New York Yankee J.A. Happ Is Out With Hand, Foot, And Mouth Disease

The trading deadline didn't quite go as planned for the Yankees with the news that their newly acquired starting pitcher J.A. Happ has been diagnosed with what is being characterized as a "mild" case of hand, foot, and mouth disease. Happ underwent testing at a local hospital yesterday where the diagnosis of the Yankees' team internist was confirmed. Yankee general manager, Brian Cashman, doesn't think that Happ will have to go on the disabled list but told ESPN that they would be monitoring his condition very closely. Happ is the second starting pitcher in New York to come down with the disease in as many weeks, as the Met's Noah Syndergaard is just coming back from the same ailment.

Hand, foot, and mouth disease is a viral infection that is typically seen in children under 5-years-old, so Happ contracting it is a bit of an anomaly. Cashman relayed that Happ's doctors were unable to definitively tell the pitcher how he contracted the disease, other than that it is possible the transmission occurred when he was taking a commercial flight to New York to join the team after his trade. He further stated that no one will ever know how it happened, and anything that is reported on how Happ contracted it is only a guess.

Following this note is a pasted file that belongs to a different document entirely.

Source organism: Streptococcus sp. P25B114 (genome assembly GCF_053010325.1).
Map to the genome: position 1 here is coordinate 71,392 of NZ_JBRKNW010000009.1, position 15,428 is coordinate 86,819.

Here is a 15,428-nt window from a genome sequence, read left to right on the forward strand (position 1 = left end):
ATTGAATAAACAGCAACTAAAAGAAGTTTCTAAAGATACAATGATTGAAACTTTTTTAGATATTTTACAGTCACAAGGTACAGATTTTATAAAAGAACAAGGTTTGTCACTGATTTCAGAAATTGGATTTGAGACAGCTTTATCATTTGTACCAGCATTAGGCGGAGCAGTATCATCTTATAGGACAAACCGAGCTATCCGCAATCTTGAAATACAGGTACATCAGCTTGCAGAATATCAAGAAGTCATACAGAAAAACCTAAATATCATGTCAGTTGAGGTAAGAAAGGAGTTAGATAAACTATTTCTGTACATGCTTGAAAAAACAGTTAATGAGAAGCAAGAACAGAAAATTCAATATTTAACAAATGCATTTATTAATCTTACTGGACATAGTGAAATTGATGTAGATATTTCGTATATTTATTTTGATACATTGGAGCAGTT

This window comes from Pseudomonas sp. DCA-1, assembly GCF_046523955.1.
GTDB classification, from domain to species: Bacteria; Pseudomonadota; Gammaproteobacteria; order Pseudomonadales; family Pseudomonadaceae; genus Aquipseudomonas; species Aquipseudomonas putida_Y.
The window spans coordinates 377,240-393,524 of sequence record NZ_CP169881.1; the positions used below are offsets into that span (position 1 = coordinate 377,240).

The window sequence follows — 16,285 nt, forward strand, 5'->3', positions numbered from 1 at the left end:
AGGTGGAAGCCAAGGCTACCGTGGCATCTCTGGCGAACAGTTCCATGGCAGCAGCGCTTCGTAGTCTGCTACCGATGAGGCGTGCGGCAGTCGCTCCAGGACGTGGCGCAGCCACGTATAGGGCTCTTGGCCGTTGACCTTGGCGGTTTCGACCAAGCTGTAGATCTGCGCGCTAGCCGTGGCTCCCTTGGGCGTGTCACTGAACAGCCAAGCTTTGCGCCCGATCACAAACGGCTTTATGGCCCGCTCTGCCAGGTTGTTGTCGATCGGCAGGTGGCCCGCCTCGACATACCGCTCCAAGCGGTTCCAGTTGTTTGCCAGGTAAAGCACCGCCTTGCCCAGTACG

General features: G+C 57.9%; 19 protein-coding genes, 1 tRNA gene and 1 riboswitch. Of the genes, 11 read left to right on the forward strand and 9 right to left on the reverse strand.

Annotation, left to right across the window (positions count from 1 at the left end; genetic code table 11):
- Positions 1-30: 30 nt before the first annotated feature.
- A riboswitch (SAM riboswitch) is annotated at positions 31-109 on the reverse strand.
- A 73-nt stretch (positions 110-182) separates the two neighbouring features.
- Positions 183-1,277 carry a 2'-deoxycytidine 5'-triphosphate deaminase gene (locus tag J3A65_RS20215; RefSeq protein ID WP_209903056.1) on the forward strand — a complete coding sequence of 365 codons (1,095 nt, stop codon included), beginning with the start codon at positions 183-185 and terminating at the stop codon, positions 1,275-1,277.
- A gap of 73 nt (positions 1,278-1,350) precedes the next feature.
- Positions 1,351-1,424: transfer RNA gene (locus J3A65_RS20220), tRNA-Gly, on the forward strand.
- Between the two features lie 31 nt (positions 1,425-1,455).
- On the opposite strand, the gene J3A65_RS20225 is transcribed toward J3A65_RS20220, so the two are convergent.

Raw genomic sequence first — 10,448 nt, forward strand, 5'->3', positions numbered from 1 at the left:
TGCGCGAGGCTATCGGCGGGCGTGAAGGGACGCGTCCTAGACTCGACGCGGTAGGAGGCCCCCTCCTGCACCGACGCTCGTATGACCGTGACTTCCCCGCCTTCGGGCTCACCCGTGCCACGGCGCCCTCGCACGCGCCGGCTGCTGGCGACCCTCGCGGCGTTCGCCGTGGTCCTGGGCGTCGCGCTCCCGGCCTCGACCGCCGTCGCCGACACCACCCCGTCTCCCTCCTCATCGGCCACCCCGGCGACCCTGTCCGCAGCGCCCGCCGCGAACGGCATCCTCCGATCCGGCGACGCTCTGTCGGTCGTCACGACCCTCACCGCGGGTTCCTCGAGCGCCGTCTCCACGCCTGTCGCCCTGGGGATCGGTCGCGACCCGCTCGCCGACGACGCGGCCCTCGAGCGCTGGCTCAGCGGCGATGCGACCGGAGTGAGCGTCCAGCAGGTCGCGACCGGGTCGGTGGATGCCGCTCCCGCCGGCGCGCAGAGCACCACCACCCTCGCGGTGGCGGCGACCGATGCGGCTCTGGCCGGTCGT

The Yankees still have Happ slated to pitch on Saturday against the Red Sox at Fenway Park, according to the New York Post, but the final determination on that will be how comfortable he and manager Aaron Boone feel about Happ taking the mound. The Yankees may call up a spot-starter on Friday just to be safe. According to Michigan Live, Syndergaard was on the 10-Day Disabled List when he contracted it, although it was thought his case of it was a bit worse.
Looking back on Happ's first start with the Yankees, it is believed he had the infection then as his velocity was lower than usual, and later in the game, the blisters forming on his fingers were presenting problems for him when trying to grip and throw the ball. Since the infection can be spread by coughing, sneezing, or via blister fluid, the Yankees plan to be cautious if signs of a flare-up appear. At this time, however, Brian Cashman feels confident Happ is almost over it, according to a report from ESPN.
"If everything is as it is now, he probably would be able to go on Saturday. but it's to be determined, so we're taking all the necessary precautions."
The Yankees have added more hand sanitizers around their facilities to help protect other players against transmission. Lance Lynn and Luis Cessa are thought to be the likely candidates to start if Happ is scratched.